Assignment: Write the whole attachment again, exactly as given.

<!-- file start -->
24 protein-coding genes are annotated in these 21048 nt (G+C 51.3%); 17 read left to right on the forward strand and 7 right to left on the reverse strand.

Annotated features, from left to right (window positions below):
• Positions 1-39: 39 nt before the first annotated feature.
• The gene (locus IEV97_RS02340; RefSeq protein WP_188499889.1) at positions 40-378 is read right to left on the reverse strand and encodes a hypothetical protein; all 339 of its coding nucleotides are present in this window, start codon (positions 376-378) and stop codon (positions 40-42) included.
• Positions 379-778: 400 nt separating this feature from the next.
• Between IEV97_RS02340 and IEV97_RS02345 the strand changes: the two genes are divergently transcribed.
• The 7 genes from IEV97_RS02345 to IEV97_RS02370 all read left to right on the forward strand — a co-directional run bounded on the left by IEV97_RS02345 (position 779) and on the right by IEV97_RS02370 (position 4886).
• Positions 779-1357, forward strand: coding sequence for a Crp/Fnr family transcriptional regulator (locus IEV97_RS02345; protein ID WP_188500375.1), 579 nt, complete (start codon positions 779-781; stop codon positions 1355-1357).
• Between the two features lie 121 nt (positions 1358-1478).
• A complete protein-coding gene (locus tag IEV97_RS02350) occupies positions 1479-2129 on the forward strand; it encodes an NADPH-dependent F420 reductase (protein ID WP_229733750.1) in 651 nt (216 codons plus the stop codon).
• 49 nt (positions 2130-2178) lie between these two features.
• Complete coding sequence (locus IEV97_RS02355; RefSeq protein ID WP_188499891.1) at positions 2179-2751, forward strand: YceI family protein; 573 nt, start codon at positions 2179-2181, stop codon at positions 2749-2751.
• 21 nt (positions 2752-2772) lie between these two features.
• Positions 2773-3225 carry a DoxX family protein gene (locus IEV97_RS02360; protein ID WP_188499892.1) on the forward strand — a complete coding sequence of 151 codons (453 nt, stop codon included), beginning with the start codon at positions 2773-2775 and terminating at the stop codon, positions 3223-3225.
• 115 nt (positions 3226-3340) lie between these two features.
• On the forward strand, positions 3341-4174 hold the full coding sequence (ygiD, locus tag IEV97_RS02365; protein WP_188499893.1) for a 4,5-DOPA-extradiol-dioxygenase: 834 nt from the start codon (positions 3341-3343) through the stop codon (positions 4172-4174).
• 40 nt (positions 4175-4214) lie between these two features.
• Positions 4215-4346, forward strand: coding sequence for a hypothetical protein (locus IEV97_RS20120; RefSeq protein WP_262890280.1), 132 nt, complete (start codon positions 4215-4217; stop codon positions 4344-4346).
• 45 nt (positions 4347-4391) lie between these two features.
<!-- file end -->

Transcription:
24 protein-coding genes are annotated in these 21048 nt (G+C 51.3%); 17 read left to right on the forward strand and 7 right to left on the reverse strand.

Annotated features, from left to right (window positions below):
• Positions 1-39: 39 nt before the first annotated feature.
• The gene (locus IEV97_RS02340; RefSeq protein WP_188499889.1) at positions 40-378 is read right to left on the reverse strand and encodes a hypothetical protein; all 339 of its coding nucleotides are present in this window, start codon (positions 376-378) and stop codon (positions 40-42) included.
• Positions 379-778: 400 nt separating this feature from the next.
• Between IEV97_RS02340 and IEV97_RS02345 the strand changes: the two genes are divergently transcribed.
• The 7 genes from IEV97_RS02345 to IEV97_RS02370 all read left to right on the forward strand — a co-directional run bounded on the left by IEV97_RS02345 (position 779) and on the right by IEV97_RS02370 (position 4886).
• Positions 779-1357, forward strand: coding sequence for a Crp/Fnr family transcriptional regulator (locus IEV97_RS02345; protein ID WP_188500375.1), 579 nt, complete (start codon positions 779-781; stop codon positions 1355-1357).
• Between the two features lie 121 nt (positions 1358-1478).
• A complete protein-coding gene (locus tag IEV97_RS02350) occupies positions 1479-2129 on the forward strand; it encodes an NADPH-dependent F420 reductase (protein ID WP_229733750.1) in 651 nt (216 codons plus the stop codon).
• 49 nt (positions 2130-2178) lie between these two features.
• Complete coding sequence (locus IEV97_RS02355; RefSeq protein ID WP_188499891.1) at positions 2179-2751, forward strand: YceI family protein; 573 nt, start codon at positions 2179-2181, stop codon at positions 2749-2751.
• 21 nt (positions 2752-2772) lie between these two features.
• Positions 2773-3225 carry a DoxX family protein gene (locus IEV97_RS02360; protein ID WP_188499892.1) on the forward strand — a complete coding sequence of 151 codons (453 nt, stop codon included), beginning with the start codon at positions 2773-2775 and terminating at the stop codon, positions 3223-3225.
• 115 nt (positions 3226-3340) lie between these two features.
• On the forward strand, positions 3341-4174 hold the full coding sequence (ygiD, locus tag IEV97_RS02365; protein WP_188499893.1) for a 4,5-DOPA-extradiol-dioxygenase: 834 nt from the start codon (positions 3341-3343) through the stop codon (positions 4172-4174).
• 40 nt (positions 4175-4214) lie between these two features.
• Positions 4215-4346, forward strand: coding sequence for a hypothetical protein (locus IEV97_RS20120; RefSeq protein WP_262890280.1), 132 nt, complete (start codon positions 4215-4217; stop codon positions 4344-4346).
• 45 nt (positions 4347-4391) lie between these two features.